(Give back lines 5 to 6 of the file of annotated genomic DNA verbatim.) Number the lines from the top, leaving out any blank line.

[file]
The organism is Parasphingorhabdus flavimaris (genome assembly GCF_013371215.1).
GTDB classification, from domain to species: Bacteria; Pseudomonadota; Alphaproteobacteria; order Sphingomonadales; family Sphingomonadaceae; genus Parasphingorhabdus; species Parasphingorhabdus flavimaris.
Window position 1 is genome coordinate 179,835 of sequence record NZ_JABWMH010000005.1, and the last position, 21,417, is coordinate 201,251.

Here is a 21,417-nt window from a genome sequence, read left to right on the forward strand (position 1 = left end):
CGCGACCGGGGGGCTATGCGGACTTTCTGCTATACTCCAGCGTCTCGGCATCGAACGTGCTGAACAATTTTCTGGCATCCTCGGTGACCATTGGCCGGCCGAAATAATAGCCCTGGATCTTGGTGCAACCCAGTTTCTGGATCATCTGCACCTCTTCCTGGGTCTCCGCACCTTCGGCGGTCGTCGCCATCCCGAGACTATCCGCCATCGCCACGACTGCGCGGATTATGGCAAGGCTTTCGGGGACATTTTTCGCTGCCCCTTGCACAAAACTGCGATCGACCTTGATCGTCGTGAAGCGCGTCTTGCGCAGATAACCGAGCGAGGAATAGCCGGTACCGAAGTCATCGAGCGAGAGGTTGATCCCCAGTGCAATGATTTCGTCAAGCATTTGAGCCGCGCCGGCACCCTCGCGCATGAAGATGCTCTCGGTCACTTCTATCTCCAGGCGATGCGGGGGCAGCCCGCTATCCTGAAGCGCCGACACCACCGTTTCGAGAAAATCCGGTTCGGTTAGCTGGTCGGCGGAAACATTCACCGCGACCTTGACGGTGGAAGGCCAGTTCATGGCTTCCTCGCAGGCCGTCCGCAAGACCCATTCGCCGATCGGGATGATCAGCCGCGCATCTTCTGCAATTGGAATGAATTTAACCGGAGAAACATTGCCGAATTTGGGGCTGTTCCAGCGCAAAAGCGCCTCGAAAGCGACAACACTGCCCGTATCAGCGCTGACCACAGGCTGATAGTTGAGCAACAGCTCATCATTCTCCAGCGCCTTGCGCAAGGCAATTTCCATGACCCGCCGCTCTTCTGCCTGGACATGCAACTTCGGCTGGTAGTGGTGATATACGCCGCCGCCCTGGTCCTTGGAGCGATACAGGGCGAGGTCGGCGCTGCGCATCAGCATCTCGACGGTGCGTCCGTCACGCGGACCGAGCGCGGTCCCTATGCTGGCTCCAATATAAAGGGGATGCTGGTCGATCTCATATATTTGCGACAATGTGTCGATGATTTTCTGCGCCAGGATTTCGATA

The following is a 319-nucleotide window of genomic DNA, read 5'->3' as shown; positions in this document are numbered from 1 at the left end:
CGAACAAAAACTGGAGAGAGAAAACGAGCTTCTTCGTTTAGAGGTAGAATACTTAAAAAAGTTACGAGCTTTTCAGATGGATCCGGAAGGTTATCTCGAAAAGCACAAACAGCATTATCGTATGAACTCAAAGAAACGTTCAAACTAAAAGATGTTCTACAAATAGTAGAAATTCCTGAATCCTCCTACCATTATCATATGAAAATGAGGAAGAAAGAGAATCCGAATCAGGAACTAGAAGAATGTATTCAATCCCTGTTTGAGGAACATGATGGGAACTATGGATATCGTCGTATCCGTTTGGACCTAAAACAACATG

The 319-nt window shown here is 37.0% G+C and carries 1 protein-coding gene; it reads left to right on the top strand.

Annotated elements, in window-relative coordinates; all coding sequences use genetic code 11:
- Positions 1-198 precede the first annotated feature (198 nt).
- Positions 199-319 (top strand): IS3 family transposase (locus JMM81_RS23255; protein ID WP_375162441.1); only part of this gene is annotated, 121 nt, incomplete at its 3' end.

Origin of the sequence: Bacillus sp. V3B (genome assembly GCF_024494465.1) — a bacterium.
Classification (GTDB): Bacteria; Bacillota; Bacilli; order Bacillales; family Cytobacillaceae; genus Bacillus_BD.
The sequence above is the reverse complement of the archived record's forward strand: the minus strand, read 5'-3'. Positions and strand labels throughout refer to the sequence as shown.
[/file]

CGCGACCGGGGGGCTATGCGGACTTTCTGCTATACTCCAGCGTCTCGGCATCGAACGTGCTGAACAATTTTCTGGCATCCTCGGTGACCATTGGCCGGCCGAAATAATAGCCCTGGATCTTGGTGCAACCCAGTTTCTGGATCATCTGCACCTCTTCCTGGGTCTCCGCACCTTCGGCGGTCGTCGCCATCCCGAGACTATCCGCCATCGCCACGACTGCGCGGATTATGGCAAGGCTTTCGGGGACATTTTTCGCTGCCCCTTGCACAAAACTGCGATCGACCTTGATCGTCGTGAAGCGCGTCTTGCGCAGATAACCGAGCGAGGAATAGCCGGTACCGAAGTCATCGAGCGAGAGGTTGATCCCCAGTGCAATGATTTCGTCAAGCATTTGAGCCGCGCCGGCACCCTCGCGCATGAAGATGCTCTCGGTCACTTCTATCTCCAGGCGATGCGGGGGCAGCCCGCTATCCTGAAGCGCCGACACCACCGTTTCGAGAAAATCCGGTTCGGTTAGCTGGTCGGCGGAAACATTCACCGCGACCTTGACGGTGGAAGGCCAGTTCATGGCTTCCTCGCAGGCCGTCCGCAAGACCCATTCGCCGATCGGGATGATCAGCCGCGCATCTTCTGCAATTGGAATGAATTTAACCGGAGAAACATTGCCGAATTTGGGGCTGTTCCAGCGCAAAAGCGCCTCGAAAGCGACAACACTGCCCGTATCAGCGCTGACCACAGGCTGATAGTTGAGCAACAGCTCATCATTCTCCAGCGCCTTGCGCAAGGCAATTTCCATGACCCGCCGCTCTTCTGCCTGGACATGCAACTTCGGCTGGTAGTGGTGATATACGCCGCCGCCCTGGTCCTTGGAGCGATACAGGGCGAGGTCGGCGCTGCGCATCAGCATCTCGACGGTGCGTCCGTCACGCGGACCGAGCGCGGTCCCTATGCTGGCTCCAATATAAAGGGGATGCTGGTCGATCTCATATATTTGCGACAATGTGTCGATGATTTTCTGCGCCAGGATTTCGATA

The following is a 319-nucleotide window of genomic DNA, read 5'->3' as shown; positions in this document are numbered from 1 at the left end: